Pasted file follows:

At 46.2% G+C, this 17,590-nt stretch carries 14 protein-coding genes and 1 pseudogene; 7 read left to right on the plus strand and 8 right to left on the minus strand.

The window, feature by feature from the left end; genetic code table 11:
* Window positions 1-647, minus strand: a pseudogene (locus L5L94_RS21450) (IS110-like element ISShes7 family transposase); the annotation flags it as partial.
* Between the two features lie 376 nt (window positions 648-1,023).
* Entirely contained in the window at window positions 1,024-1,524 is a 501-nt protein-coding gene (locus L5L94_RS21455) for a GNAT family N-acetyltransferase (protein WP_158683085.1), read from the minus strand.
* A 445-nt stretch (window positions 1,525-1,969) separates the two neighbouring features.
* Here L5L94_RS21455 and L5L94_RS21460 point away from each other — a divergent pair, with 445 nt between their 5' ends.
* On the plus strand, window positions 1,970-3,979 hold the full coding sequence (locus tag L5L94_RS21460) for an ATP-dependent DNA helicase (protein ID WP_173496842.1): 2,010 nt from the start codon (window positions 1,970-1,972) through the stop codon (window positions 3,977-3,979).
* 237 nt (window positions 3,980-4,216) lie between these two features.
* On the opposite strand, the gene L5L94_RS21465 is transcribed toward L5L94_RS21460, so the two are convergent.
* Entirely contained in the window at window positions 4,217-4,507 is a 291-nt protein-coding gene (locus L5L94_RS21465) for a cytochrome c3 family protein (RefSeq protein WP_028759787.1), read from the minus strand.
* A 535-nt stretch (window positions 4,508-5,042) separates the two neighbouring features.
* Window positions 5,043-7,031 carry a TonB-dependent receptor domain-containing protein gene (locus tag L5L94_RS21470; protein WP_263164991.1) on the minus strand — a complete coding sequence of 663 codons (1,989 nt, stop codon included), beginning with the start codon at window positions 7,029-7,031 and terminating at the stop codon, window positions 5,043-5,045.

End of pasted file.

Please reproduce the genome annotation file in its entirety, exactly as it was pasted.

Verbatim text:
At 46.2% G+C, this 17,590-nt stretch carries 14 protein-coding genes and 1 pseudogene; 7 read left to right on the plus strand and 8 right to left on the minus strand.

The window, feature by feature from the left end; genetic code table 11:
* Window positions 1-647, minus strand: a pseudogene (locus L5L94_RS21450) (IS110-like element ISShes7 family transposase); the annotation flags it as partial.
* Between the two features lie 376 nt (window positions 648-1,023).
* Entirely contained in the window at window positions 1,024-1,524 is a 501-nt protein-coding gene (locus L5L94_RS21455) for a GNAT family N-acetyltransferase (protein WP_158683085.1), read from the minus strand.
* A 445-nt stretch (window positions 1,525-1,969) separates the two neighbouring features.
* Here L5L94_RS21455 and L5L94_RS21460 point away from each other — a divergent pair, with 445 nt between their 5' ends.
* On the plus strand, window positions 1,970-3,979 hold the full coding sequence (locus tag L5L94_RS21460) for an ATP-dependent DNA helicase (protein ID WP_173496842.1): 2,010 nt from the start codon (window positions 1,970-1,972) through the stop codon (window positions 3,977-3,979).
* 237 nt (window positions 3,980-4,216) lie between these two features.
* On the opposite strand, the gene L5L94_RS21465 is transcribed toward L5L94_RS21460, so the two are convergent.
* Entirely contained in the window at window positions 4,217-4,507 is a 291-nt protein-coding gene (locus L5L94_RS21465) for a cytochrome c3 family protein (RefSeq protein WP_028759787.1), read from the minus strand.
* A 535-nt stretch (window positions 4,508-5,042) separates the two neighbouring features.
* Window positions 5,043-7,031 carry a TonB-dependent receptor domain-containing protein gene (locus tag L5L94_RS21470; protein WP_263164991.1) on the minus strand — a complete coding sequence of 663 codons (1,989 nt, stop codon included), beginning with the start codon at window positions 7,029-7,031 and terminating at the stop codon, window positions 5,043-5,045.